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Gold cut its gains on Tuesday after mixed U.S. economic data failed to give clarity on the prospects for a U.S. interest rate rise this year and the U.S. dollar pared losses from a seven-week low.
U.S. consumer prices were unchanged in July as the cost of gasoline fell for the first time in five months and underlying inflation moderated, while U.S. housing starts unexpectedly climbed and industrial production rose more than forecast in the same month.
Spot gold was up 0.7 percent at $1,348.30 an ounce, retreating from an earlier 1.3-percent gain.
U.S. gold settled up 0.7 percent at $1,356.90.
"The CPI initially drove the gold price higher but then NY Federal Reserve President (William) Dudley hinted that interest rate hikes could come as early as this September," said Miguel Perez-Santalla, vice president of Heraeus Metal Management in New York.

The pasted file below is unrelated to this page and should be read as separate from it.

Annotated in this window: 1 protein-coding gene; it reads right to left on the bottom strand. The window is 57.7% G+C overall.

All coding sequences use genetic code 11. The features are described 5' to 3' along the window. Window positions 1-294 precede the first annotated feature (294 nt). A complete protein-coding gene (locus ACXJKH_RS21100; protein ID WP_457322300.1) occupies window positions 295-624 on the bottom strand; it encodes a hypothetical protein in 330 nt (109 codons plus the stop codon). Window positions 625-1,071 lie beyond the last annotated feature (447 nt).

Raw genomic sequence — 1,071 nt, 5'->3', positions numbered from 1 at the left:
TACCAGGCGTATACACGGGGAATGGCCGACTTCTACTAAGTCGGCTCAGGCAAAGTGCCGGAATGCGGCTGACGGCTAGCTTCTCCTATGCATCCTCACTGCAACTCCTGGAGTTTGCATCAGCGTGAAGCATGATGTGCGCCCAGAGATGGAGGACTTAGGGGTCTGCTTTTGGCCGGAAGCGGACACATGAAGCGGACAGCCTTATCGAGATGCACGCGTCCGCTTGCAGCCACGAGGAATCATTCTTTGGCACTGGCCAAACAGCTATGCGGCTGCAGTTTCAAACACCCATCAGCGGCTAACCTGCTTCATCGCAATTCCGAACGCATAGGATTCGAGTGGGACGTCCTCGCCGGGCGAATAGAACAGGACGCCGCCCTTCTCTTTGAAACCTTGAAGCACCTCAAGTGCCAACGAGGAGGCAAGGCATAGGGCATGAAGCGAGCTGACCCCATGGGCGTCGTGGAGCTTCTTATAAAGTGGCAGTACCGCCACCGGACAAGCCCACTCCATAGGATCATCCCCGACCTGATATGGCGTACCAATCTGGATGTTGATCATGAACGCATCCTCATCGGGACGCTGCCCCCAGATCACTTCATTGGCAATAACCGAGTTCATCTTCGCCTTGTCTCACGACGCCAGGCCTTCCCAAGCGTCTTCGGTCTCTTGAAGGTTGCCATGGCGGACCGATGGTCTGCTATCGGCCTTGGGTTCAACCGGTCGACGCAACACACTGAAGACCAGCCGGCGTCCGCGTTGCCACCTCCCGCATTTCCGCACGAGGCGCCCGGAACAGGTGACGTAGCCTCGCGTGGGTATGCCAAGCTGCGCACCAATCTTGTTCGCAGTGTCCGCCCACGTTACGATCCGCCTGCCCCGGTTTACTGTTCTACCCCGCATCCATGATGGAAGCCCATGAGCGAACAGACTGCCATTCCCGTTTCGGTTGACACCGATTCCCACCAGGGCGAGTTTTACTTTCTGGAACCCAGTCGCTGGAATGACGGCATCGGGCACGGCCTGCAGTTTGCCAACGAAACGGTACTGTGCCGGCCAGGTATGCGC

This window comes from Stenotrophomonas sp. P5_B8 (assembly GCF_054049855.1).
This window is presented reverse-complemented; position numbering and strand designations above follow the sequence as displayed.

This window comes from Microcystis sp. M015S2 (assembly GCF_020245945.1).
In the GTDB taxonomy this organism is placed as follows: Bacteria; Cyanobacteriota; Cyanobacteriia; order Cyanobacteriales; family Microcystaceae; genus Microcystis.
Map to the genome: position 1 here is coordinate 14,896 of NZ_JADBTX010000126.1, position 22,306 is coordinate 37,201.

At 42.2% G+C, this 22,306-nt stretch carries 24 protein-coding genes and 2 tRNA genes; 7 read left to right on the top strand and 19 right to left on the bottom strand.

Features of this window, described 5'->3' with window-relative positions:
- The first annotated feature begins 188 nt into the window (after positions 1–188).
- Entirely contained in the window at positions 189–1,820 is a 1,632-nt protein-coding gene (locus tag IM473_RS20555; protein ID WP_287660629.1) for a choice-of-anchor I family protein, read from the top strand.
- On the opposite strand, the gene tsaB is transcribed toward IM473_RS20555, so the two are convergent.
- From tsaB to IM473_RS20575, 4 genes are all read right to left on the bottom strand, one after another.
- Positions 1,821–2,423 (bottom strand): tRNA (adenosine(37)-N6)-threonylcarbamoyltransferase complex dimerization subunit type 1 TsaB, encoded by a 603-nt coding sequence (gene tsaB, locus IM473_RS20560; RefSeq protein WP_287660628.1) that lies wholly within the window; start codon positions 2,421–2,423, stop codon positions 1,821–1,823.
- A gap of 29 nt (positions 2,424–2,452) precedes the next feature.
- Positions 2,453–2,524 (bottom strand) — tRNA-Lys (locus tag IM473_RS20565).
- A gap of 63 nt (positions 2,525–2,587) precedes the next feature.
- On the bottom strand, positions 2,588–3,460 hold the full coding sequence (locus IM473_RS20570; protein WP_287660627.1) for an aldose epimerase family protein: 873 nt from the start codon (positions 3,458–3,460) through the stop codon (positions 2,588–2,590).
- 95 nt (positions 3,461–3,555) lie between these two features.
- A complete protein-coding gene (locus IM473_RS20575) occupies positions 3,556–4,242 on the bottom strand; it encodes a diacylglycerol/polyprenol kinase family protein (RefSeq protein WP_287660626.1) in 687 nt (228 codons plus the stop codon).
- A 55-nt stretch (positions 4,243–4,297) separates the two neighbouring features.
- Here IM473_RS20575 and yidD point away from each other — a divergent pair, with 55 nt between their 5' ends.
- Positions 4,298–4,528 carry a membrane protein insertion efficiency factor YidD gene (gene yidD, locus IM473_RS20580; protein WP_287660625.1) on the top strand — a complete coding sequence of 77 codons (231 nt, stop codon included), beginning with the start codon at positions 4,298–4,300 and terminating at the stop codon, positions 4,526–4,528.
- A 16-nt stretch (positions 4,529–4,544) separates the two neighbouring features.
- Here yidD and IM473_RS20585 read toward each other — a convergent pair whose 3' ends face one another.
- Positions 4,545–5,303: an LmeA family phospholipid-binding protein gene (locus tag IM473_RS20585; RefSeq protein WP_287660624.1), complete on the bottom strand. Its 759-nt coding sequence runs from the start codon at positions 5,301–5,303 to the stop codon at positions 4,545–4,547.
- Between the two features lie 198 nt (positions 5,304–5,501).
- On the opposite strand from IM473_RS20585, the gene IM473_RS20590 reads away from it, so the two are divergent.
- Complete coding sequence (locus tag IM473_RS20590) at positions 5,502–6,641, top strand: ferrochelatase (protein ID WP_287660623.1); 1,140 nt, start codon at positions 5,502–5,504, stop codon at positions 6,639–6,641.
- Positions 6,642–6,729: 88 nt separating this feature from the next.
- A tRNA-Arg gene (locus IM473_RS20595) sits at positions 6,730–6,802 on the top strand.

Federal funds futures fell in the wake of comments from New York's Dudley, who said the U.S. central bank could possibly raise interest rates in September if the economy improves further.
This suggested that traders saw a 55 percent chance for the Fed to raise rates in December, up from 42 percent on Monday.
Atlanta Fed President Dennis Lockhart later said the U.S. economy is likely strong enough for at least one interest rate increase before the end of 2016, and possibly two.
The dollar was down 0.89 percent against a basket of currencies, after falling to the lowest since June 24, when the United Kingdom voted to leave the European Union.
High on the U.S. calendar were also the minutes of the Fed's July meeting, due for release on Wednesday at 2 p.m..
"The Fed should reiterate their data dependency, that in the uncertainty they would want to see inflation and wage targets ... given that the data has been lukewarm, apart from the July jobs data, December now seems the only opportunity for this year," Societe Generale analyst Robin Bhar said.
"If the market believes that, then gold is going to stay underpinned for the whole period," he said.
Palladium was up 1.15 percent at $701.45. It hit a three-week low of $679.72 on Monday.